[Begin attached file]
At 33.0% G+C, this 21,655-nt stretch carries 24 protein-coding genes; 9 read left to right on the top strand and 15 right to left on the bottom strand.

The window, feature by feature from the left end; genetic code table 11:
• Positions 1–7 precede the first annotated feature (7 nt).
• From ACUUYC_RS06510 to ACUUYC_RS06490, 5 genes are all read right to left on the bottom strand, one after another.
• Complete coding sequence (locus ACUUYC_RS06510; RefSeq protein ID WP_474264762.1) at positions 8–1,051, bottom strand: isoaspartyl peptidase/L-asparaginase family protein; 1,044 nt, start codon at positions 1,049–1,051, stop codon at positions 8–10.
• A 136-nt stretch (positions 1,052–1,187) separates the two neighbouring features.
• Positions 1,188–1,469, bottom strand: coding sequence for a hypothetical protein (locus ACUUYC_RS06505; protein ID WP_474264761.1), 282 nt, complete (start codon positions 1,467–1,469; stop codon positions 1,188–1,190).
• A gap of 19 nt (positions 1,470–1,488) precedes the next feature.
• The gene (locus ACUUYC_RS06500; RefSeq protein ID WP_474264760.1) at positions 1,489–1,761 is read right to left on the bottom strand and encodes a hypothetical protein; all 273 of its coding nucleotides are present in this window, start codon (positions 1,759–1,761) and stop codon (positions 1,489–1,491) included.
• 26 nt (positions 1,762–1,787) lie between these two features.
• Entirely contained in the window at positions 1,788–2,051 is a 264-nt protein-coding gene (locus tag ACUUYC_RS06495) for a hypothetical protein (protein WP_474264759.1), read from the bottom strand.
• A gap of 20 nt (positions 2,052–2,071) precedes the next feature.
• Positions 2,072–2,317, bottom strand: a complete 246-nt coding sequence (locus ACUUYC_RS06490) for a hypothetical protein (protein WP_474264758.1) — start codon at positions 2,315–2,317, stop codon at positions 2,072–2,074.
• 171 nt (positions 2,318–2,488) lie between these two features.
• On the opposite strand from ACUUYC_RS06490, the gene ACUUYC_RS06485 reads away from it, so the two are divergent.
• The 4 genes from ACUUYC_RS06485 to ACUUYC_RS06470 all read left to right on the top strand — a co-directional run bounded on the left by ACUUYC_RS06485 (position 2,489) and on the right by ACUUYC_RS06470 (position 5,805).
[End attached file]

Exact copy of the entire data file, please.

At 33.0% G+C, this 21,655-nt stretch carries 24 protein-coding genes; 9 read left to right on the top strand and 15 right to left on the bottom strand.

The window, feature by feature from the left end; genetic code table 11:
• Positions 1–7 precede the first annotated feature (7 nt).
• From ACUUYC_RS06510 to ACUUYC_RS06490, 5 genes are all read right to left on the bottom strand, one after another.
• Complete coding sequence (locus ACUUYC_RS06510; RefSeq protein ID WP_474264762.1) at positions 8–1,051, bottom strand: isoaspartyl peptidase/L-asparaginase family protein; 1,044 nt, start codon at positions 1,049–1,051, stop codon at positions 8–10.
• A 136-nt stretch (positions 1,052–1,187) separates the two neighbouring features.
• Positions 1,188–1,469, bottom strand: coding sequence for a hypothetical protein (locus ACUUYC_RS06505; protein ID WP_474264761.1), 282 nt, complete (start codon positions 1,467–1,469; stop codon positions 1,188–1,190).
• A gap of 19 nt (positions 1,470–1,488) precedes the next feature.
• The gene (locus ACUUYC_RS06500; RefSeq protein ID WP_474264760.1) at positions 1,489–1,761 is read right to left on the bottom strand and encodes a hypothetical protein; all 273 of its coding nucleotides are present in this window, start codon (positions 1,759–1,761) and stop codon (positions 1,489–1,491) included.
• 26 nt (positions 1,762–1,787) lie between these two features.
• Entirely contained in the window at positions 1,788–2,051 is a 264-nt protein-coding gene (locus tag ACUUYC_RS06495) for a hypothetical protein (protein WP_474264759.1), read from the bottom strand.
• A gap of 20 nt (positions 2,052–2,071) precedes the next feature.
• Positions 2,072–2,317, bottom strand: a complete 246-nt coding sequence (locus ACUUYC_RS06490) for a hypothetical protein (protein WP_474264758.1) — start codon at positions 2,315–2,317, stop codon at positions 2,072–2,074.
• 171 nt (positions 2,318–2,488) lie between these two features.
• On the opposite strand from ACUUYC_RS06490, the gene ACUUYC_RS06485 reads away from it, so the two are divergent.
• The 4 genes from ACUUYC_RS06485 to ACUUYC_RS06470 all read left to right on the top strand — a co-directional run bounded on the left by ACUUYC_RS06485 (position 2,489) and on the right by ACUUYC_RS06470 (position 5,805).